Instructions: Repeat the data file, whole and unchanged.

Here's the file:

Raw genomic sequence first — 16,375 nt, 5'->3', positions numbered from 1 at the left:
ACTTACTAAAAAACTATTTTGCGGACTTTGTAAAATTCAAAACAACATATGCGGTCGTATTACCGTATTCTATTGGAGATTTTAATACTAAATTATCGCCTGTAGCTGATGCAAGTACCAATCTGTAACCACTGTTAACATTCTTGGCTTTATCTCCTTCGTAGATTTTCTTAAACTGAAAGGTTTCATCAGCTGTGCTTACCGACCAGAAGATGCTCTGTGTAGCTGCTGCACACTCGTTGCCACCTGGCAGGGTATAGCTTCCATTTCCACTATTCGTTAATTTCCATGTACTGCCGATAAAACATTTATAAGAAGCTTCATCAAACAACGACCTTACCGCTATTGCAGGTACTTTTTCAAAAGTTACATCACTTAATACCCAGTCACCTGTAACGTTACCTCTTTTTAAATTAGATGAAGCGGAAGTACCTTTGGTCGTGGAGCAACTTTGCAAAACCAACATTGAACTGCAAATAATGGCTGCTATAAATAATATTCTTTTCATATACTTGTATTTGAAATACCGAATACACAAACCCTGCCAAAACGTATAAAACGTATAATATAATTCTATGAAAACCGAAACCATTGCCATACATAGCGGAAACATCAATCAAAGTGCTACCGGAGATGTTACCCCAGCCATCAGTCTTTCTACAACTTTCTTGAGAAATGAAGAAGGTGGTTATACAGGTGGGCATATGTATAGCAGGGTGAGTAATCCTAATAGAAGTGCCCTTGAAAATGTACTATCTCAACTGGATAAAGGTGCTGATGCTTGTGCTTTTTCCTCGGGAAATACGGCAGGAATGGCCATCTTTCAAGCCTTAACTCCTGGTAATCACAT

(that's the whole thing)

Raw genomic sequence first — 16,375 nt, 5'->3', positions numbered from 1 at the left:
ACTTACTAAAAAACTATTTTGCGGACTTTGTAAAATTCAAAACAACATATGCGGTCGTATTACCGTATTCTATTGGAGATTTTAATACTAAATTATCGCCTGTAGCTGATGCAAGTACCAATCTGTAACCACTGTTAACATTCTTGGCTTTATCTCCTTCGTAGATTTTCTTAAACTGAAAGGTTTCATCAGCTGTGCTTACCGACCAGAAGATGCTCTGTGTAGCTGCTGCACACTCGTTGCCACCTGGCAGGGTATAGCTTCCATTTCCACTATTCGTTAATTTCCATGTACTGCCGATAAAACATTTATAAGAAGCTTCATCAAACAACGACCTTACCGCTATTGCAGGTACTTTTTCAAAAGTTACATCACTTAATACCCAGTCACCTGTAACGTTACCTCTTTTTAAATTAGATGAAGCGGAAGTACCTTTGGTCGTGGAGCAACTTTGCAAAACCAACATTGAACTGCAAATAATGGCTGCTATAAATAATATTCTTTTCATATACTTGTATTTGAAATACCGAATACACAAACCCTGCCAAAACGTATAAAACGTATAATATAATTCTATGAAAACCGAAACCATTGCCATACATAGCGGAAACATCAATCAAAGTGCTACCGGAGATGTTACCCCAGCCATCAGTCTTTCTACAACTTTCTTGAGAAATGAAGAAGGTGGTTATACAGGTGGGCATATGTATAGCAGGGTGAGTAATCCTAATAGAAGTGCCCTTGAAAATGTACTATCTCAACTGGATAAAGGTGCTGATGCTTGTGCTTTTTCCTCGGGAAATACGGCAGGAATGGCCATCTTTCAAGCCTTAACTCCTGGTAATCACAT